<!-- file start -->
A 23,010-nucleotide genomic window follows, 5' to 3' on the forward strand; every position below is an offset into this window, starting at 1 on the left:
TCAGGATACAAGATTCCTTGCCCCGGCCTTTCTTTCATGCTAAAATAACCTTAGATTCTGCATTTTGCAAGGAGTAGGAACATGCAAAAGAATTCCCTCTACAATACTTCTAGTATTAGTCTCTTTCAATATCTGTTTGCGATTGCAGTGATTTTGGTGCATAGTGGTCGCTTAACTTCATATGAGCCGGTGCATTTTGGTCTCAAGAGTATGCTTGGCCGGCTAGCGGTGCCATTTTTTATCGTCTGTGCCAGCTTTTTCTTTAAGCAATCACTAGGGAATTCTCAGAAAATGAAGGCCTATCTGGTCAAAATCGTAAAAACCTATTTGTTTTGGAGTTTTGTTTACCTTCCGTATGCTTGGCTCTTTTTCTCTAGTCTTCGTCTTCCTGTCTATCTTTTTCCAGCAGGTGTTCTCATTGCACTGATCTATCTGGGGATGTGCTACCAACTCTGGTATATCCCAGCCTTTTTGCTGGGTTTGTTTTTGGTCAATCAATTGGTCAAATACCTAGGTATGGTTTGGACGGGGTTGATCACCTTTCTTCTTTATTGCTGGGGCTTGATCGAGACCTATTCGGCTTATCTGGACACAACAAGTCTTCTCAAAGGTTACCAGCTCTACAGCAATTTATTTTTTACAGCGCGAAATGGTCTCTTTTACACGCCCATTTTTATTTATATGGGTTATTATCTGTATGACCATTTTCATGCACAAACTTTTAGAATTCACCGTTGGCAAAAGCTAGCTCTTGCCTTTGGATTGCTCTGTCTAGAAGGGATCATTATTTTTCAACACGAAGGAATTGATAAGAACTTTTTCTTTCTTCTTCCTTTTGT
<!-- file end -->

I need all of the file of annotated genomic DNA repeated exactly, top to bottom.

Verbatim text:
A 23,010-nucleotide genomic window follows, 5' to 3' on the forward strand; every position below is an offset into this window, starting at 1 on the left:
TCAGGATACAAGATTCCTTGCCCCGGCCTTTCTTTCATGCTAAAATAACCTTAGATTCTGCATTTTGCAAGGAGTAGGAACATGCAAAAGAATTCCCTCTACAATACTTCTAGTATTAGTCTCTTTCAATATCTGTTTGCGATTGCAGTGATTTTGGTGCATAGTGGTCGCTTAACTTCATATGAGCCGGTGCATTTTGGTCTCAAGAGTATGCTTGGCCGGCTAGCGGTGCCATTTTTTATCGTCTGTGCCAGCTTTTTCTTTAAGCAATCACTAGGGAATTCTCAGAAAATGAAGGCCTATCTGGTCAAAATCGTAAAAACCTATTTGTTTTGGAGTTTTGTTTACCTTCCGTATGCTTGGCTCTTTTTCTCTAGTCTTCGTCTTCCTGTCTATCTTTTTCCAGCAGGTGTTCTCATTGCACTGATCTATCTGGGGATGTGCTACCAACTCTGGTATATCCCAGCCTTTTTGCTGGGTTTGTTTTTGGTCAATCAATTGGTCAAATACCTAGGTATGGTTTGGACGGGGTTGATCACCTTTCTTCTTTATTGCTGGGGCTTGATCGAGACCTATTCGGCTTATCTGGACACAACAAGTCTTCTCAAAGGTTACCAGCTCTACAGCAATTTATTTTTTACAGCGCGAAATGGTCTCTTTTACACGCCCATTTTTATTTATATGGGTTATTATCTGTATGACCATTTTCATGCACAAACTTTTAGAATTCACCGTTGGCAAAAGCTAGCTCTTGCCTTTGGATTGCTCTGTCTAGAAGGGATCATTATTTTTCAACACGAAGGAATTGATAAGAACTTTTTCTTTCTTCTTCCTTTTGT